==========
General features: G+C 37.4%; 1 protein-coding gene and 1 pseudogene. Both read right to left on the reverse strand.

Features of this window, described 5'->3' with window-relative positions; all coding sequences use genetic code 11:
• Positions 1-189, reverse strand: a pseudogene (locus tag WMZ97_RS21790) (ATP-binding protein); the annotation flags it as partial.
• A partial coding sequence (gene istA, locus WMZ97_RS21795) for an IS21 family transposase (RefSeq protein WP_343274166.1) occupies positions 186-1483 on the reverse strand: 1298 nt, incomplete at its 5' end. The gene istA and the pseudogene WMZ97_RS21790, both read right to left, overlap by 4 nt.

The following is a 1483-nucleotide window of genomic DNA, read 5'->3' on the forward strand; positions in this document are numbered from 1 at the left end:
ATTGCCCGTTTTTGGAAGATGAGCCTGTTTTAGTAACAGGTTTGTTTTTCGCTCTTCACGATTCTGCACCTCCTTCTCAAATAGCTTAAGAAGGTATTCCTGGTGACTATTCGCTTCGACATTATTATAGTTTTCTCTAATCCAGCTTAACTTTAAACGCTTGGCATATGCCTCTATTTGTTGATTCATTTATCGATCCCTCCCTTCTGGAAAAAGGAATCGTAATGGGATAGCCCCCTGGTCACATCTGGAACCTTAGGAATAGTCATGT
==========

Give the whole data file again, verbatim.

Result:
General features: G+C 37.4%; 1 protein-coding gene and 1 pseudogene. Both read right to left on the reverse strand.

Features of this window, described 5'->3' with window-relative positions; all coding sequences use genetic code 11:
• Positions 1-189, reverse strand: a pseudogene (locus tag WMZ97_RS21790) (ATP-binding protein); the annotation flags it as partial.
• A partial coding sequence (gene istA, locus WMZ97_RS21795) for an IS21 family transposase (RefSeq protein WP_343274166.1) occupies positions 186-1483 on the reverse strand: 1298 nt, incomplete at its 5' end. The gene istA and the pseudogene WMZ97_RS21790, both read right to left, overlap by 4 nt.

The following is a 1483-nucleotide window of genomic DNA, read 5'->3' on the forward strand; positions in this document are numbered from 1 at the left end:
ATTGCCCGTTTTTGGAAGATGAGCCTGTTTTAGTAACAGGTTTGTTTTTCGCTCTTCACGATTCTGCACCTCCTTCTCAAATAGCTTAAGAAGGTATTCCTGGTGACTATTCGCTTCGACATTATTATAGTTTTCTCTAATCCAGCTTAACTTTAAACGCTTGGCATATGCCTCTATTTGTTGATTCATTTATCGATCCCTCCCTTCTGGAAAAAGGAATCGTAATGGGATAGCCCCCTGGTCACATCTGGAACCTTAGGAATAGTCATGT